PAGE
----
This week’s Newsweek has a cover article on “How Women Lead.” According to their numbers, 23 percent of all state legislatures are women; 15 percent of Congress are women. Women currently comprise 46 percent of the US labor force, but only 14 percent of all boards in Fortune 500 companies. In contrast to these low numbers, women made up 50 percent of the entering class in law and med schools in 2004.
Women have had the vote for less than a century in this country. Europe was not significantly ahead in granting the vote to women, but many European countries have a much larger proportion of women serving in government.
The Center for Women in Government & Civil Society published a report on women and leadership positions in December 2004. Some of their data, women as a percentage of:
*Statewide elected officials: 25.2
*State legislators: 22.5
*Highest court justices: 28.8
*Department heads: 29.7
Clearly, gender should not be the sole reason for selecting a person in a leadership position. But the imbalance in America is striking, particularly for a society that considers itself egalitarian.
Harriet Miers doesn’t really help that balance.
Monday, October 17, 2005
needing someone on hand to defend them
from the words they mutter when they have no idea
what they're saying, when they're overcome
by the fumes that rise from the smoldering tinder
of their anxious natures.
A good explanation of what happens when writing a poem. I never know how it will turn out as I write it. I try to retain the point or theme, but sometimes the phrases take a turn and a different story is told, a different point made. They are almost always personal, and others who read them may not understand them – because they are ‘fumes that rise from the smoldering tinder’, and no one knows where the flames came from, or where they went.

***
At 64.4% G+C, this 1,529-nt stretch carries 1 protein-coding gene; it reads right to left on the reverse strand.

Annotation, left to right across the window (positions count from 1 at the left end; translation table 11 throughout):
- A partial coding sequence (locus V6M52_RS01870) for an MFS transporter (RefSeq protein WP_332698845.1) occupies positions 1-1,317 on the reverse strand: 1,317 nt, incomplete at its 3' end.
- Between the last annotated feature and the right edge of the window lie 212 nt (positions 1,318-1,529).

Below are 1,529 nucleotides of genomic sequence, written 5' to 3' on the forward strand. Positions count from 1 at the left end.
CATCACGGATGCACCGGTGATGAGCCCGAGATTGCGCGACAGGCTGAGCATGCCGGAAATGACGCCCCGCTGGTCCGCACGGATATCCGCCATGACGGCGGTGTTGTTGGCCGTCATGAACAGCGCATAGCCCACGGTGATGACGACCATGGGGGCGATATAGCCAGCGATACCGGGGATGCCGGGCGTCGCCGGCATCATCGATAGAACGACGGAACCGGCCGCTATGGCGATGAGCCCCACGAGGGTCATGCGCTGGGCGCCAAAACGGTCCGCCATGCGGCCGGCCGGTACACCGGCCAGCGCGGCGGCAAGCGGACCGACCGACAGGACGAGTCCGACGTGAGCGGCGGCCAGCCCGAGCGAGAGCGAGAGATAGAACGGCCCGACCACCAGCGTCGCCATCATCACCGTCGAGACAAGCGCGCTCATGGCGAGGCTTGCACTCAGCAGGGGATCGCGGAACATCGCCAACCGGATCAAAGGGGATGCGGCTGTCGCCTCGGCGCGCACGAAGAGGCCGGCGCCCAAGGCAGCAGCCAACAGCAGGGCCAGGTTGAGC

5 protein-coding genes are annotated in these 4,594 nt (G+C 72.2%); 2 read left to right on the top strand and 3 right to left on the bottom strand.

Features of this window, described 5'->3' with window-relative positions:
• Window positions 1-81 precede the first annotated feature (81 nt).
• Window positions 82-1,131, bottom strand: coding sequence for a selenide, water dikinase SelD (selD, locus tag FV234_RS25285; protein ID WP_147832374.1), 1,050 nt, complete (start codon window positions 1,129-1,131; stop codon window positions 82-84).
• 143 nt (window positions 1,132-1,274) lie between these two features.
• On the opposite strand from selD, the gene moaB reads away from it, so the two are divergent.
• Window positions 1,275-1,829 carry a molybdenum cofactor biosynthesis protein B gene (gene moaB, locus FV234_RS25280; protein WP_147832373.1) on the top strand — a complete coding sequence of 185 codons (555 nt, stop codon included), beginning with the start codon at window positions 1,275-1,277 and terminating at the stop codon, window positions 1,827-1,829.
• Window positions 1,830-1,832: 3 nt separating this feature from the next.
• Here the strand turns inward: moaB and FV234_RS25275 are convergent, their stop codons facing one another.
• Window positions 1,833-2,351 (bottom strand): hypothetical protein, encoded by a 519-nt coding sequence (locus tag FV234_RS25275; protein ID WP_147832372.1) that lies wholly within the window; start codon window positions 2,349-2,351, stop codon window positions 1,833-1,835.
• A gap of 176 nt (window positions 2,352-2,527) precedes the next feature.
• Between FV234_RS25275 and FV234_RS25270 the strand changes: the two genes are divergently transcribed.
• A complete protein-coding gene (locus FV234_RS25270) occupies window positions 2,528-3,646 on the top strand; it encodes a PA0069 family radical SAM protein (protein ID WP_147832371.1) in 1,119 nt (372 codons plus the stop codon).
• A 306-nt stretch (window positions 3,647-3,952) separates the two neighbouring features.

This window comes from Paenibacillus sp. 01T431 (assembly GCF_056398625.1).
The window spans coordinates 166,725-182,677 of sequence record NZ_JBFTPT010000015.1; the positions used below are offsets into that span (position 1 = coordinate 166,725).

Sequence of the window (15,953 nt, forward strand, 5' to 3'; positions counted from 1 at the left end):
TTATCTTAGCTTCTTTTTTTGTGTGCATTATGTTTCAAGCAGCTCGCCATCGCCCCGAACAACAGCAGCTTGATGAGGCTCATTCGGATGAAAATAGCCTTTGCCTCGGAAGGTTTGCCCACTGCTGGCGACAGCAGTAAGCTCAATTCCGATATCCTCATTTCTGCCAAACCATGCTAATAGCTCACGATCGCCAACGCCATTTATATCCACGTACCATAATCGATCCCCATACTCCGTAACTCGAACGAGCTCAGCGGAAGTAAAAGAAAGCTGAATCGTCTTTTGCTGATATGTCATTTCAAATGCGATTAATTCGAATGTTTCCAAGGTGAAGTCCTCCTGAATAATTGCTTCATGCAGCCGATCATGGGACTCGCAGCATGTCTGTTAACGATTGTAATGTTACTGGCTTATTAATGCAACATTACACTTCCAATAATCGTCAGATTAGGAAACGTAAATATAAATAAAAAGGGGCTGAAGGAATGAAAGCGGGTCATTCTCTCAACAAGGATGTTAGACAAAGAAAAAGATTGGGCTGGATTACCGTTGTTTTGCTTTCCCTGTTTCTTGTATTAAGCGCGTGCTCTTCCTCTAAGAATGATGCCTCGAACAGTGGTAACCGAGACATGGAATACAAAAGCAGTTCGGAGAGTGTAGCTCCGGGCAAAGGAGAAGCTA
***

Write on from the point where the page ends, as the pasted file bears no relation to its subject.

Hell, half the time, neither do I.
Sunday, October 16, 2005
An interesting fact, taken from Harpers Magazine: The state monopoly on cigarettes in China provides 10 percent of government revenue; annual sales amount to 1.8 trillion cigarettes, or approximately one third of the total sold worldwide.
China is a society that still retains a preference for male children, so it maintains a male-dominated culture. And the state actually markets cigarettes extensively, touting the supposed benefits of smoking.
Those are two social elements -- equality of the sexes, and the health risks of smoking -- where American government has made significant changes in the past generation. Federal, state and local legislation has created a foundation for gender equity (even if income inequality is still part of the economic structure). Largescale health studies have demonstrated the health costs of smoking, which has led to more stringent restrictions on distribution and sale of cigarettes and warnings on the products themselves (even if government still is addicted to the taxes generated by these products).
Women, cigarettes, and taxes. We are a far way from the cigarette lady on 1930s movie screens who pranced among men at their barstools, hawking cigars, cigarettes, tiparillos. At least, we seem to be in this country.
Wednesday, October 12, 2005
Bill Moyers, in a speech before the Society of Environmental Journalists, 10-1-05.
Moyers has a name for the core members of the Bush Oligarchy, the ‘super board of directors’. These are the folk who, together with George Sr and his advisors, selected the son, propped him up, and ran him for the highest office in the land, the leader of the most powerful economic and military force in the world.
We have three more years to live with this. Hopefully, the damage can be undone after the election of 2008.